With disability claims taking 2 to 3 years to wind through the disability adjudication system, I often get the question from my clients “is it okay if I try to work” or “is it okay if I work part time?” Generally my answer to this question involves an explanation that in my view, Social Security decision maker (judges and adjudicators) tend to see work in black and white terms. If you try to work and fail within about 3 months (this is called an “unsuccessful work attempt”), your effort can be helpful evidence to show that you are motivated but unable to perform. If your attempt lasts longer than 3 months or if you work a part time job ongoing, then your work efforts will generally hurt your disability claim.
What about work efforts after winning your disability case? Generally you will earn more money and be more fulfilled as a person if you can work, as opposed to sitting at home collecting disability benefits. Obviously, Social Security would prefer that you leave the rolls of disability claimants, and statistically, 90% of disability recipients would like to go back to work (although less than 1% actually do, perhaps because they do not know how). So what are the rules?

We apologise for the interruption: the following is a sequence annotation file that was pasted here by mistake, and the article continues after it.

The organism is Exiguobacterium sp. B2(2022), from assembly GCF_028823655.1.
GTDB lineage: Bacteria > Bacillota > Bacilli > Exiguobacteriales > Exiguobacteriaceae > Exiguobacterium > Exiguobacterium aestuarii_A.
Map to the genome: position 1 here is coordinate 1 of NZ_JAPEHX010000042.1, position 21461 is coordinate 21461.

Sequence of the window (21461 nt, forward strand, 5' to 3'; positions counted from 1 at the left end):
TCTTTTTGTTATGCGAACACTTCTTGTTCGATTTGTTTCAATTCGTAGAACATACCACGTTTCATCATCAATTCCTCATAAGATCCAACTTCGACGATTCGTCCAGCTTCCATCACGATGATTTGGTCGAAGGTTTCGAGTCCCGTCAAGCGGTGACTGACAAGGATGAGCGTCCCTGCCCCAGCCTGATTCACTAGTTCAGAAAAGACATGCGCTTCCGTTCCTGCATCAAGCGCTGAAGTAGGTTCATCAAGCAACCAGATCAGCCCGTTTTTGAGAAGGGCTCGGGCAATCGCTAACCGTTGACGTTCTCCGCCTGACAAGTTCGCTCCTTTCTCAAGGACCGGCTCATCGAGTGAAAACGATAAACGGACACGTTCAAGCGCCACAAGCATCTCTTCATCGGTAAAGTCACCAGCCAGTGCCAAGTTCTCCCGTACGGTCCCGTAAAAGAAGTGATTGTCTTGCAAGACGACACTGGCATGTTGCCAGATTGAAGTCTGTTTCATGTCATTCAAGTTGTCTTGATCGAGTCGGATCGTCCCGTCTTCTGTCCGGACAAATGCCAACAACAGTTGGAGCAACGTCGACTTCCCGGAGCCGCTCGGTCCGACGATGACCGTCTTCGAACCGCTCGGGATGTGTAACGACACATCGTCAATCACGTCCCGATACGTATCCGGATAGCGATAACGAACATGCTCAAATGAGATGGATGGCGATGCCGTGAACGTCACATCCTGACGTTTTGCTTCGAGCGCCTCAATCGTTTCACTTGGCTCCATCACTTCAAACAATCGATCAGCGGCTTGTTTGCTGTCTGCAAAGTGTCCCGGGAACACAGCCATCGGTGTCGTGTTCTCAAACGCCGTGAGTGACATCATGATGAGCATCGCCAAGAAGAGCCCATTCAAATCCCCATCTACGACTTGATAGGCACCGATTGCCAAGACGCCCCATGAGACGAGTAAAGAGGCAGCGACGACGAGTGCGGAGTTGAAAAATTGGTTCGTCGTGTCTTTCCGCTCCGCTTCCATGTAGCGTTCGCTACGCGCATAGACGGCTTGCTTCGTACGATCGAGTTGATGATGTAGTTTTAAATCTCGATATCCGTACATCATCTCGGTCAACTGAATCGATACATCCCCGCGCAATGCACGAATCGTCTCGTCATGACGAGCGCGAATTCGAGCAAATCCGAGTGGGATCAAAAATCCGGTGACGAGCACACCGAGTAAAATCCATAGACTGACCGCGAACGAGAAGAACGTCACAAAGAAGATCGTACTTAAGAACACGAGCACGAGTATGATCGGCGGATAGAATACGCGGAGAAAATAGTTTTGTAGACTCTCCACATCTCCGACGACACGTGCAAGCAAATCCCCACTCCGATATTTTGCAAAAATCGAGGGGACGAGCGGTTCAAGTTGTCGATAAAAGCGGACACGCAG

I have set out the specifics about returning to work after being approved for disability on a special topic page on this site. Click on the link to learn more about this.
You may not be aware, however, that Social Security has several programs available to you that help you try to return to work without penalizing you for trying. Perhaps the most developed program in this regard is called the “Ticket to Work.”
My colleague, Chicago Social Security disability attorney Aaron Rifkind, has written a clear and informative article about the Ticket to Work program. Aaron also publishes an excellent Social Security disability blog, which I read regularly. As Aaron notes, the Ticket to Work program is:
- completely voluntary
- completely free
- open to all current SSDI and SSI recipients
With Aaron’s permission, I am reproducing his Ticket to Work article here: